When the Berlin Wall fell in 1989, hopes were high. On 10 November 1989 politician Walter Momper said, ‘We Germans are the happiest people in the world.’ This line is the title of the first episode of German director Edgar Reitz’s impressive 12 million Heimat 3, the third instalment of a 54 hour long TV and cinema epic following the fortunes of a family, a village and a country.
In a recent poll 24 percent of west Germans said they wished the Berlin Wall was still intact. A smaller number of east Germans agreed. Germany no longer prides itself on being the land of milk and honey, and the 1.2 trillion spent ‘modernising’ the east appears ill spent.
The first series of Heimat (which translates roughly as ‘Homeland’) was an international success. Centred on the Simon family’s life from the First World War until 1982, its core episodes detailed the impact of Nazism on a rural village and contributed to the much-debated task of a collective ‘working through of the past’. The second, less successful, series, Zweite Heimat (1992), focused on the 1960s, following Hermann Simon to Munich in the years of student revolution, terrorism and cultural change. The third series, shown in Germany at the end of 2004, follows the lives of a handful of representatives of the citizenry of united Germany from 1989 until the eve of the new millennium. Conceived together with east German novelist Thomas Brussig, Heimat 3 begins with the fall of the Berlin Wall. This dramatic episode in German history is just the most recent in a century of twists and turns, ugly events and revolutionary moments.
The centre of the action in Heimat 3 is symbolically charged. Two characters, prominent from series 2, Hermann and Clarissa, meet again in the festive days when east Germans have forced their government to allow freedom of travel. In these days of reunification and promised new beginnings, Hermann and Clarissa find and renovate a tumbledown old house, said to have belonged to a Romantic poet, Karoline von Günderode. It overlooks the Rhine, not too far from where Hermann grew up. What could be more ‘German’ than this half-timbered house above Germany’s famed river, indeed overlooking the Lorelei, site of an enduring German legend?
This is Heimat‘s home and hearth, a place that is as much mythical as tangible. Here, at the heart of Germanness, used by our two main characters as a base for their global travels as celebrated and highly paid classical musicians, all the tensions of capitalist modernity emerge. First, the very renovation of the house draws on the labour of the new Germans (east Germans representing the working class, in much the same erroneous way as northerners do in Britain). Their prices are cheap and their expertise is high. The house is made whole again, just as is Germany in a sense, but cracks and fissures and old spectres emerge, not only in the house and the relationships that develop in proximity to it, but also in the economy.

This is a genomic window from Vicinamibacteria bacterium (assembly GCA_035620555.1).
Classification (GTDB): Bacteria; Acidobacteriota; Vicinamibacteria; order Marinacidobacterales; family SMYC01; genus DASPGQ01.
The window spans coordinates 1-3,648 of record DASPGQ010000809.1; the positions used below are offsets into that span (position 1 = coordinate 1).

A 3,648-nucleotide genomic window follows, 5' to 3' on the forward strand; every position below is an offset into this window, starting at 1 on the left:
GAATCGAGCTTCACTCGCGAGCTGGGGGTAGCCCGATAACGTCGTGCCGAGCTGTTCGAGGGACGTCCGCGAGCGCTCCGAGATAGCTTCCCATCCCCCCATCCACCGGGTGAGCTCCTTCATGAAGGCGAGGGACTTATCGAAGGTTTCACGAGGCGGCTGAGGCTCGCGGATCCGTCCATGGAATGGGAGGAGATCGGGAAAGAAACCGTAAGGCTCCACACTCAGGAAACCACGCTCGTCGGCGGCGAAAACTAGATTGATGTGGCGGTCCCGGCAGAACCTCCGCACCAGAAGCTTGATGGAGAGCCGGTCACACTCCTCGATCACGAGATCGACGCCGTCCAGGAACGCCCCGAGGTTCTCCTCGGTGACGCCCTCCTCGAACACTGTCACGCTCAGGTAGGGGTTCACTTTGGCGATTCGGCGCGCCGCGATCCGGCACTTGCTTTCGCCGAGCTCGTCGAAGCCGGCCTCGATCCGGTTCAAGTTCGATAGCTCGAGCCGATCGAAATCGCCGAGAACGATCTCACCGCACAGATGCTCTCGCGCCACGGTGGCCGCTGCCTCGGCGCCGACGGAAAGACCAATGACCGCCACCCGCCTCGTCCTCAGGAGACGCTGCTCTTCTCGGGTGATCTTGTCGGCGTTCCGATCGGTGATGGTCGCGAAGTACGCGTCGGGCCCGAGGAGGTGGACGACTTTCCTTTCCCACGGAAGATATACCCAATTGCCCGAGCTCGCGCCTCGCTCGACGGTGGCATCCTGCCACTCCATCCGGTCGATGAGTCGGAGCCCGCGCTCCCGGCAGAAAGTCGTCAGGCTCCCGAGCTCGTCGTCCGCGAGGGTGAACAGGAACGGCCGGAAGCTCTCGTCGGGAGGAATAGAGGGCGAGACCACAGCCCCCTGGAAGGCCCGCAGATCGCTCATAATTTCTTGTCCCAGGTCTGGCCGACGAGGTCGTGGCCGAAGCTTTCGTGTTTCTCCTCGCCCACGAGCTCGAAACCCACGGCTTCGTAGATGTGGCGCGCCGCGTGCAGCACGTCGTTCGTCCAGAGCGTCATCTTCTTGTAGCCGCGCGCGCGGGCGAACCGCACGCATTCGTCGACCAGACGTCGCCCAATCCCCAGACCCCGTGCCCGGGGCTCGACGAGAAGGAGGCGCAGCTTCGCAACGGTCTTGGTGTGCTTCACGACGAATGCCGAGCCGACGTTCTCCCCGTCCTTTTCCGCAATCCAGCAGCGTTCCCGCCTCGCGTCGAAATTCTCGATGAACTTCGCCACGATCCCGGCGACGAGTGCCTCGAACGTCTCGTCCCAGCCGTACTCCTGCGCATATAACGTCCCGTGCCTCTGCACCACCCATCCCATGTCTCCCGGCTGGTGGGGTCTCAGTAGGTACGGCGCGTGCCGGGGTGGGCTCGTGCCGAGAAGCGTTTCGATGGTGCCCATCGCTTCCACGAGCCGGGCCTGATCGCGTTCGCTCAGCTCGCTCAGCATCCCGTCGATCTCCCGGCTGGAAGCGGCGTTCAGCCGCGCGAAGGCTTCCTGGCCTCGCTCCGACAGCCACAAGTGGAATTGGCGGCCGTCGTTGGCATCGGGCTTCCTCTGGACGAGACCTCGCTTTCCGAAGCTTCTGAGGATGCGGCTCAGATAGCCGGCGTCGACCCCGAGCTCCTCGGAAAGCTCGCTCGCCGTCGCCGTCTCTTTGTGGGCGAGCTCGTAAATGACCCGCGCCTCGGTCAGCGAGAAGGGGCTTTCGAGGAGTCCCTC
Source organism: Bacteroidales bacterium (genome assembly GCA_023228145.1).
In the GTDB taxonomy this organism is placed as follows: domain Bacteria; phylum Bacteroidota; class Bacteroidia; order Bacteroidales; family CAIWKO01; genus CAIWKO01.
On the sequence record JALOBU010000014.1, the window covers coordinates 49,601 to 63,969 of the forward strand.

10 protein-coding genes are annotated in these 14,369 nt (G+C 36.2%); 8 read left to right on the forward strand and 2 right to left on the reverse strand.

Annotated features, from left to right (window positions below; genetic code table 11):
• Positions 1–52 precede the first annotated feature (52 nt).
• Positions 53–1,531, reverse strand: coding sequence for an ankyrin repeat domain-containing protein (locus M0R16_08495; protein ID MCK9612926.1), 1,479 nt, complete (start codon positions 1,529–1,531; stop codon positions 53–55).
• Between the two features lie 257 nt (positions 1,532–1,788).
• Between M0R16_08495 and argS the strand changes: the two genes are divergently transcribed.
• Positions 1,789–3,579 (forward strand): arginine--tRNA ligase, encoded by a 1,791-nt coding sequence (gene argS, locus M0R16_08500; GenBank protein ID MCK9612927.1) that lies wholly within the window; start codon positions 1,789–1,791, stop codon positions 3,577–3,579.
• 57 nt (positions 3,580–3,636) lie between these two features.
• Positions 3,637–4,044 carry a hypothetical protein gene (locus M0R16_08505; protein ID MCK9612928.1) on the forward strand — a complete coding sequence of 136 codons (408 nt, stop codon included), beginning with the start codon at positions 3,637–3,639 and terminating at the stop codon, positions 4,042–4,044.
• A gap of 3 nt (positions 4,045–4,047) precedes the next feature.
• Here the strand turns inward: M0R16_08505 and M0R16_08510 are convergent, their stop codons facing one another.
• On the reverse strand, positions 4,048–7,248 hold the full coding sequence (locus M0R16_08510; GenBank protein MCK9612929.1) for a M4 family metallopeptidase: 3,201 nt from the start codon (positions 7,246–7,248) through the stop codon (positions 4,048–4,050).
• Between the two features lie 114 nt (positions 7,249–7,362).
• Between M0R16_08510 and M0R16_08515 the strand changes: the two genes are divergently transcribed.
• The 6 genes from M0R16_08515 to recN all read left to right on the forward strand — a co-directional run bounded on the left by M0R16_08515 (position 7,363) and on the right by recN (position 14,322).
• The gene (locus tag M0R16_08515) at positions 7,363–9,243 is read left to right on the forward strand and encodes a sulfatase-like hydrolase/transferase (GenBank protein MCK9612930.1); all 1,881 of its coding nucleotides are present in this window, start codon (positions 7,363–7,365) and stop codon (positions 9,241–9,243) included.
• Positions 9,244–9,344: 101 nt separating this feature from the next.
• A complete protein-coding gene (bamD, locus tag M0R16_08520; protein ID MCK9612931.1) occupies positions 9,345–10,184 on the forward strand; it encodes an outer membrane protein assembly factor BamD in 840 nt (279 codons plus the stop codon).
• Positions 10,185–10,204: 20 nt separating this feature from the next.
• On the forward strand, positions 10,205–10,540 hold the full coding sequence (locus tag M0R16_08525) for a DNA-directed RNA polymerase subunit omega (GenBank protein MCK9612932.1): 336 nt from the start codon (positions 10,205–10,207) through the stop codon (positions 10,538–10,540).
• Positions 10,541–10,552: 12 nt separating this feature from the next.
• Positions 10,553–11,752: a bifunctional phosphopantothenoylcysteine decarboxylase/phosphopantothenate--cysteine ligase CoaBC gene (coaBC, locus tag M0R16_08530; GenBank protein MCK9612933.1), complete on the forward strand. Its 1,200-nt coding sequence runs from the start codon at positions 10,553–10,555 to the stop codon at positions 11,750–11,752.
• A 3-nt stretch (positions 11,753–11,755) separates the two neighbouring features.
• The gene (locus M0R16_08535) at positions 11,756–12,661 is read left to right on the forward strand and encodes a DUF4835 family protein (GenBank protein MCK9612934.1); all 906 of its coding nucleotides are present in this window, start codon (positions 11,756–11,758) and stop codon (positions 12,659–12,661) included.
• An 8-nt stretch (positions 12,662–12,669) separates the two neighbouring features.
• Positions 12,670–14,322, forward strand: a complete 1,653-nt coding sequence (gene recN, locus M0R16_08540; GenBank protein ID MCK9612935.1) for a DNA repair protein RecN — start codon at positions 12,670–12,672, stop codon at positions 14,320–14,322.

And this perfect German idyll lies atop a military base where the US army tends its F16s in readiness for new wars. But the fall of the wall does bring changes and the US army retreat from this base in preparation for a New World Order. As they leave, into their abandoned base come the ethnic Germans from the east, eager to ‘return’ to a home, a Heimat, they only dreamt of and whose language they barely speak. Nation exerts a mythical power. Such myths are faulty. The house overlooking the Rhine was never in the possession of a Romantic poet; the unified German nation does not produce the happiest nation in the world.
Much of the drama of the third series revolves around loss, sadness, perplexing change, death by new diseases and natural disaster. East and west Germans alike make fortunes and lose them in uncertain times. The house and the region are subjected to the forces of globalising economics, as the village patriarch Anton Simon dies and his optics firm goes under in a new global market.
But the main focus of the series is cultural. Clarissa breaks with the classical tradition in music and attempts crossover classical-rock cabaret. Her punishment for this cultural betrayal appears to be throat cancer. Hermann, proponent of the new electronic music in the second series, loses the ability to compose, but a serious accident brings back his muse, and allows him to compose Schubert-style Romantic lieder (art songs), based on the Günderode poems.
Solace is sought in the past. A disaster in an elaborate underground art gallery belonging to Hermann’s brother destroys part of the village and the careers of some of the family. Reitz has described his project as exploring ‘the loss of our cultural identity’ as geographical mobility increases. Ironically the region where Heimat was beautifully filmed hopes to benefit from increased tourism. So as the project attempts to debunk myths it becomes unwittingly exploited by the service industry to repackage them.
In Heimat (1984) Reitz developed a mode of storytelling that intertwines intimate family histories and world-historical events in a style reminiscent of Thomas Mann’s panoramic narratives. History translated into drama enmeshes the lives of individuals in a wider social world. Heimat 3 is compelling and addictive, precisely because in following the characters’ fate we see our own recent histories played out. This is a rare treat in TV and cinema.
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